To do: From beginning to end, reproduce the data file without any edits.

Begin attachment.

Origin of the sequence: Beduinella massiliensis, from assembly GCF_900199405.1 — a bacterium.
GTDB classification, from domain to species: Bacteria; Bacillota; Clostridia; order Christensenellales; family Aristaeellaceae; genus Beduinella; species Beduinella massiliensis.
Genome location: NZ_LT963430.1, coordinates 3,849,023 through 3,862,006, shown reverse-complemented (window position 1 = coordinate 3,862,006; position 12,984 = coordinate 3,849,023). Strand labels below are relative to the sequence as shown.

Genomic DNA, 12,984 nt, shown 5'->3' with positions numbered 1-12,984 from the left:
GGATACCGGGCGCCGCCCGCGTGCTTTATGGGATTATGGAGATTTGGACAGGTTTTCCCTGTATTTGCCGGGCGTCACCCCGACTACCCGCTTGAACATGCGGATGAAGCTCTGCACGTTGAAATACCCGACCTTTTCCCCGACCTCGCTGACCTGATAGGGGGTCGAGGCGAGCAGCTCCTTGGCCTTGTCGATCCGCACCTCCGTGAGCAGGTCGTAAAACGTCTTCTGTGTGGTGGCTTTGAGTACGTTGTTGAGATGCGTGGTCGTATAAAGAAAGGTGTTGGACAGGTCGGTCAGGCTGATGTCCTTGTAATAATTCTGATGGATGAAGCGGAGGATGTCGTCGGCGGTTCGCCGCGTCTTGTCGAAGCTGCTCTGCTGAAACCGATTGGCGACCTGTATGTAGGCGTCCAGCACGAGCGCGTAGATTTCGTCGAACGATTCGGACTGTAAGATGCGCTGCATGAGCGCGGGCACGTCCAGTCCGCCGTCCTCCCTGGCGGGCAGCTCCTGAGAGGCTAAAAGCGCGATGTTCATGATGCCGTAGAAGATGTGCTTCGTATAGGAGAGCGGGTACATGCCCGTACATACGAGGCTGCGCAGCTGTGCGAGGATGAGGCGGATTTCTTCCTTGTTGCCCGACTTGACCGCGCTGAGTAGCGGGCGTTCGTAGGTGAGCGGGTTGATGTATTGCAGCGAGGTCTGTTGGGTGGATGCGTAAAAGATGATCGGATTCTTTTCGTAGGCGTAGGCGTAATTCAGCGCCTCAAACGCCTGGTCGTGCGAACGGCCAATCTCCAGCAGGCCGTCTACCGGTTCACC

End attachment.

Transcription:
Origin of the sequence: Beduinella massiliensis, from assembly GCF_900199405.1 — a bacterium.
GTDB classification, from domain to species: Bacteria; Bacillota; Clostridia; order Christensenellales; family Aristaeellaceae; genus Beduinella; species Beduinella massiliensis.
Genome location: NZ_LT963430.1, coordinates 3,849,023 through 3,862,006, shown reverse-complemented (window position 1 = coordinate 3,862,006; position 12,984 = coordinate 3,849,023). Strand labels below are relative to the sequence as shown.

Genomic DNA, 12,984 nt, shown 5'->3' with positions numbered 1-12,984 from the left:
GGATACCGGGCGCCGCCCGCGTGCTTTATGGGATTATGGAGATTTGGACAGGTTTTCCCTGTATTTGCCGGGCGTCACCCCGACTACCCGCTTGAACATGCGGATGAAGCTCTGCACGTTGAAATACCCGACCTTTTCCCCGACCTCGCTGACCTGATAGGGGGTCGAGGCGAGCAGCTCCTTGGCCTTGTCGATCCGCACCTCCGTGAGCAGGTCGTAAAACGTCTTCTGTGTGGTGGCTTTGAGTACGTTGTTGAGATGCGTGGTCGTATAAAGAAAGGTGTTGGACAGGTCGGTCAGGCTGATGTCCTTGTAATAATTCTGATGGATGAAGCGGAGGATGTCGTCGGCGGTTCGCCGCGTCTTGTCGAAGCTGCTCTGCTGAAACCGATTGGCGACCTGTATGTAGGCGTCCAGCACGAGCGCGTAGATTTCGTCGAACGATTCGGACTGTAAGATGCGCTGCATGAGCGCGGGCACGTCCAGTCCGCCGTCCTCCCTGGCGGGCAGCTCCTGAGAGGCTAAAAGCGCGATGTTCATGATGCCGTAGAAGATGTGCTTCGTATAGGAGAGCGGGTACATGCCCGTACATACGAGGCTGCGCAGCTGTGCGAGGATGAGGCGGATTTCTTCCTTGTTGCCCGACTTGACCGCGCTGAGTAGCGGGCGTTCGTAGGTGAGCGGGTTGATGTATTGCAGCGAGGTCTGTTGGGTGGATGCGTAAAAGATGATCGGATTCTTTTCGTAGGCGTAGGCGTAATTCAGCGCCTCAAACGCCTGGTCGTGCGAACGGCCAATCTCCAGCAGGCCGTCTACCGGTTCACC